“Listening is not easy. It requires a deep awareness and at the same time, a suspension of our judgments and above all our prejudices; it requires openness to change. It demands that we have clearly in mind the value of the unknown and that we are able to overcome the sense of emptiness and precariousness that we experience whenever our certainties are questioned.”
Observing, Listening, and Thinking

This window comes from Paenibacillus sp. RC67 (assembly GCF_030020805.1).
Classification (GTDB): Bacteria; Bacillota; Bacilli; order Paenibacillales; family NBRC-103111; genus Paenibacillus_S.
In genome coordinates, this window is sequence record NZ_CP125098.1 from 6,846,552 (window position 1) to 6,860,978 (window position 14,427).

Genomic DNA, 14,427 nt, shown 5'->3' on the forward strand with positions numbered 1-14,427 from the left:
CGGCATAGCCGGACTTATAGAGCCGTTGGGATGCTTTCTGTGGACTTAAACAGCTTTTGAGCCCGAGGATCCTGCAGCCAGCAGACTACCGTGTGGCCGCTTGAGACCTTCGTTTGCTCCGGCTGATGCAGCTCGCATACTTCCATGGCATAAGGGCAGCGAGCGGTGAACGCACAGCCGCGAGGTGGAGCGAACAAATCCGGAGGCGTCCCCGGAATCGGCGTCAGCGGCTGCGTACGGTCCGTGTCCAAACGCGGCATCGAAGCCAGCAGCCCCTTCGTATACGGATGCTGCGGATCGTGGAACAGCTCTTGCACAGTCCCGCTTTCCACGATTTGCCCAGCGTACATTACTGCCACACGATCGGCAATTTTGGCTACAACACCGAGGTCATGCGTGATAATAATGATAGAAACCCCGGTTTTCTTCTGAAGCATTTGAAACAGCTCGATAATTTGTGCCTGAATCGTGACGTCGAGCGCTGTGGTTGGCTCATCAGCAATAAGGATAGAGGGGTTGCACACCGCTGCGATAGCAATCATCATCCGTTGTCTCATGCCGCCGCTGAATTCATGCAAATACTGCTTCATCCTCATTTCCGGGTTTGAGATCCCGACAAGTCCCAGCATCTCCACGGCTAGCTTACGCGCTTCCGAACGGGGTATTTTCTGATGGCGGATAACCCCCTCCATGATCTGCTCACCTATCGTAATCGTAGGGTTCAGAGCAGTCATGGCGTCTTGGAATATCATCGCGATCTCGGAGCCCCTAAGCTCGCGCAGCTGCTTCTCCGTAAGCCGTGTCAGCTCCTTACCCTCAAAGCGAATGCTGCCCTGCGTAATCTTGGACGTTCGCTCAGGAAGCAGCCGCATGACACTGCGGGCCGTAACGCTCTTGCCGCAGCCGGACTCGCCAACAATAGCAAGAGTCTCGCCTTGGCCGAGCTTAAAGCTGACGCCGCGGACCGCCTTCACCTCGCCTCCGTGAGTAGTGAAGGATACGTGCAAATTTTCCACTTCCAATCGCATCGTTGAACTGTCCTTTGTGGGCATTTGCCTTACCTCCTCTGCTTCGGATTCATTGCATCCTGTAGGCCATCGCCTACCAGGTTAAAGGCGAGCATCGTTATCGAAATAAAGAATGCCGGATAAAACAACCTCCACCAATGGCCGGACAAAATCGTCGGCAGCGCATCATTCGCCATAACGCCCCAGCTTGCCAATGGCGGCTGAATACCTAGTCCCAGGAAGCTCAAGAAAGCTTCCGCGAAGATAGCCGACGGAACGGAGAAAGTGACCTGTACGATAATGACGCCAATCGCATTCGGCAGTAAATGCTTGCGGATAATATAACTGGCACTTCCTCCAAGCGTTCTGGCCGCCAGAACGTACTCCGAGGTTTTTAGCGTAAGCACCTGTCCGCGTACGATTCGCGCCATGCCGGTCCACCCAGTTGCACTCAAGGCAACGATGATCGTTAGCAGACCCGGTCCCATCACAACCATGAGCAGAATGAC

Educators who are Reggio-inspired know that their first responsibility is to pay attention. They watch and record the play and learning of the children, their words, their behavior, their interactions and their strategies. They listen to and respond to the children, provide materials, conversations and experiences that scaffold the children’s ideas and encourage them to take new steps in their learning. Reggio-inspired educators collaboratively cultivate the skill of asking provocative, open-ended questions that prompt learners to deepen their thinking. They continuously reflect on the learning process with other educators and with parents to probe more deeply what and how the children are thinking.